Vis-à-vis China, the U.S. Navy and Defense Department could learn from a U.S.–Soviet agreement during the Cold War.
The U.S. Navy’s Freedom of Navigation Operations (FONOPs) — maneuvers that challenge excessive maritime claims and demonstrate America’s commitment to freedom of the seas — in the South China Sea have received a lot of press coverage over the last few months, most notably after a Chinese destroyer nearly collided with the USS Decatur last October. U.S. FONOPs have drawn the ire of Chinese officials — one Chinese senior colonel suggested ramming U.S. ships conducting FONOPs. Yet these operations, and the unhappy response they’ve received, are nothing new in the recent history of great-power competition. As David F. Winkler documents in his book Incidents at Sea, one need look no further back than the 1980s, when the United States and the Soviet Union sparred over the same issue. A review of that history offers several lessons the United States can apply to its relations with China today.
The 1980s saw elevated naval tensions between the United States and the Soviet Union. This was partly due to an expansion of the Soviet navy’s operations in the eastern Mediterranean, Indian Ocean, and Persian Gulf, which brought Soviet and American ships into more frequent contact. The two countries held conflicting views on maritime rights, and each took steps to enforce its own position. President Carter initiated an aggressive FONOPs program in 1979 to defend navigation rights on the high seas and challenge excessive territorial claims, and three years later the USSR responded with navigation laws that refused to recognize any right of innocent passage through its territorial waters in the Black Sea.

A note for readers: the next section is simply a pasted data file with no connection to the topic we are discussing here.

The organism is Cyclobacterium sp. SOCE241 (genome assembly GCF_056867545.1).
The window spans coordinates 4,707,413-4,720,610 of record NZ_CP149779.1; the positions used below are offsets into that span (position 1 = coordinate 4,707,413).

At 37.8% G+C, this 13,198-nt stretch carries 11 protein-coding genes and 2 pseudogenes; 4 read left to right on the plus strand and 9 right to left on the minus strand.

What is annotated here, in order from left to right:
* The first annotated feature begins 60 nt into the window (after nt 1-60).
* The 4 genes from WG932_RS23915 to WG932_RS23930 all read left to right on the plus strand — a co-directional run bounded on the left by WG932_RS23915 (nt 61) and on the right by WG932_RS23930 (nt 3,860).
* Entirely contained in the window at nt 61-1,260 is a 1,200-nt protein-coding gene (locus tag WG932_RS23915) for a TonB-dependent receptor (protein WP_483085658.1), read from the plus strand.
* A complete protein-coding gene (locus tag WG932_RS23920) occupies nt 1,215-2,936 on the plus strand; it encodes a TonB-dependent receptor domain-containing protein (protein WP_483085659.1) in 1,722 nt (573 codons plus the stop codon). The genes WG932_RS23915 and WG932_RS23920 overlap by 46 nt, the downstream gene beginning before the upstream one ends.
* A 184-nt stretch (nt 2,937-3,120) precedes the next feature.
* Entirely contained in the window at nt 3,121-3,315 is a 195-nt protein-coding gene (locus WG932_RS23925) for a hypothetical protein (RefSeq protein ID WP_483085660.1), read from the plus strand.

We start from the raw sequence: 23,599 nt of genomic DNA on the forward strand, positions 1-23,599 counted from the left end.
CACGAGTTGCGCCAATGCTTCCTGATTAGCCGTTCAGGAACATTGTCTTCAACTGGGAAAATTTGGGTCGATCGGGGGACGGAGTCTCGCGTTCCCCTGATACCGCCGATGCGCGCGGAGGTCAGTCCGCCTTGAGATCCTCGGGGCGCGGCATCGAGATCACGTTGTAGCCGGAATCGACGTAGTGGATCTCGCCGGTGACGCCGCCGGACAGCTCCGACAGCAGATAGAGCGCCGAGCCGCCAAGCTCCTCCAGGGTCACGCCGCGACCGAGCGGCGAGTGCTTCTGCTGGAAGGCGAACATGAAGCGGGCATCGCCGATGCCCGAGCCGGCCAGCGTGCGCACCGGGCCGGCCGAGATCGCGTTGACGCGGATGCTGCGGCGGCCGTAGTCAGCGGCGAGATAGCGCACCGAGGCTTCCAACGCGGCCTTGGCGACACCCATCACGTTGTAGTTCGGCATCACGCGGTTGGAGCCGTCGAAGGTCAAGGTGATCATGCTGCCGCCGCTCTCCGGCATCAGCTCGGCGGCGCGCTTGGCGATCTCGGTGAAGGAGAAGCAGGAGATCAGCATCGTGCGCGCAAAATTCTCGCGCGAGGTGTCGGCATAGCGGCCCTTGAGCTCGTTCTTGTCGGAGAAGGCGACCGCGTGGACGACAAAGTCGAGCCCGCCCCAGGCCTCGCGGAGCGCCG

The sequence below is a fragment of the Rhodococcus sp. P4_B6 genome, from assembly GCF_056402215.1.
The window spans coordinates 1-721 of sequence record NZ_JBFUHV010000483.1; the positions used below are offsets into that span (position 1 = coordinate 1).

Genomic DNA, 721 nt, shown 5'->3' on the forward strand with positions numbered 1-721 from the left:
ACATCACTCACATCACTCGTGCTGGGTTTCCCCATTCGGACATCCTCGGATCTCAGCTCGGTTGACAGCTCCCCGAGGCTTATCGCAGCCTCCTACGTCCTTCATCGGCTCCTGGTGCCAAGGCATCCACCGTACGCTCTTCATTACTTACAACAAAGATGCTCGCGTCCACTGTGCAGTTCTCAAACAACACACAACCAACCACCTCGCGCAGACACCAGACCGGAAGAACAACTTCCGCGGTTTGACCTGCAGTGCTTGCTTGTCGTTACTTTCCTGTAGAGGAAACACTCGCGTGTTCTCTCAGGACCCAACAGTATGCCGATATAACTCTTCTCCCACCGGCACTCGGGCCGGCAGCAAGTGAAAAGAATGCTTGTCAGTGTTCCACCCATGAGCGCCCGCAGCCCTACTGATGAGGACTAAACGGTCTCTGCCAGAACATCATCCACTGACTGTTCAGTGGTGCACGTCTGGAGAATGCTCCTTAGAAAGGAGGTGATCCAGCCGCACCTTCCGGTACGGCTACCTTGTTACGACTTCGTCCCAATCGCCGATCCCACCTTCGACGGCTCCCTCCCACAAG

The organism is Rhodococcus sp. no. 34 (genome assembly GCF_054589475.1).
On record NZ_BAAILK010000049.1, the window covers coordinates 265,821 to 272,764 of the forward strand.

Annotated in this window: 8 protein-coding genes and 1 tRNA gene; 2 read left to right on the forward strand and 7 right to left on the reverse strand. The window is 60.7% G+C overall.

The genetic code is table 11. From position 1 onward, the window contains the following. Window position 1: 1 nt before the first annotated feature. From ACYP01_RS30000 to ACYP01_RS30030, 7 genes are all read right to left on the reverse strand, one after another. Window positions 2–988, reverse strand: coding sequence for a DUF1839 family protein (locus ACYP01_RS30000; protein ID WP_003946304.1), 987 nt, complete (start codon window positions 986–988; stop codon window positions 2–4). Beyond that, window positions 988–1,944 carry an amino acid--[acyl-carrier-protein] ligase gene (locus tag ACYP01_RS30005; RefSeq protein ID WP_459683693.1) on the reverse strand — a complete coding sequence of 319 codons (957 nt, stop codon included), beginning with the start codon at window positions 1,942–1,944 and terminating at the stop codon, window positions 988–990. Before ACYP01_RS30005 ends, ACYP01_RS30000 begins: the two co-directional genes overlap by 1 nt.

The increased operational proximity between the two navies, coupled with the U.S. Navy’s annual execution of 35 to 40 FONOPs, led to several high-profile incidents during the decade. These included ship collisions as well as the firing of flares and warning shots at U.S. ships by the Soviets. Tensions rose to a point where the U.S. warned its commanders not to provoke the Soviets, though in a secret message it instructed them to show neither “timidity or deference” in the face of aggression. Then, during the final days of the Cold War, the Soviet response to FONOPs took a more hostile turn. In January 1988, a Soviet admiral declared the United States’ FONOPs illegal, adding that “any foreign ships violating our sovereignty in the future should be destroyed.” The following month, two Soviet ships acted on his statement by intentionally colliding with the USS Yorktown and the USS Caron in the Black Sea after verbal warnings were ignored.
That these incidents did not spiral further out of control can be attributed at least in part to an agreement that the United States and the USSR signed following a spate of at-sea incidents during the late 1960s. The Incidents at Sea Agreement (INCSEA) served as a confidence-building measure between the two countries. It instituted guidelines for the American and Soviet navies to follow when operating near each other, provided an advanced-notification mechanism for potentially dangerous operations, and established channels to ask clarifying questions. It also facilitated annual review meetings, where frank exchanges could take place. During the 1988 session, one Soviet admiral disclosed that the severe response to FONOPs, including the intentional collision, was directly tied to political pressures on the Soviet navy. INCSEA proved to be so effective that it remains in force between the United States and Russia today.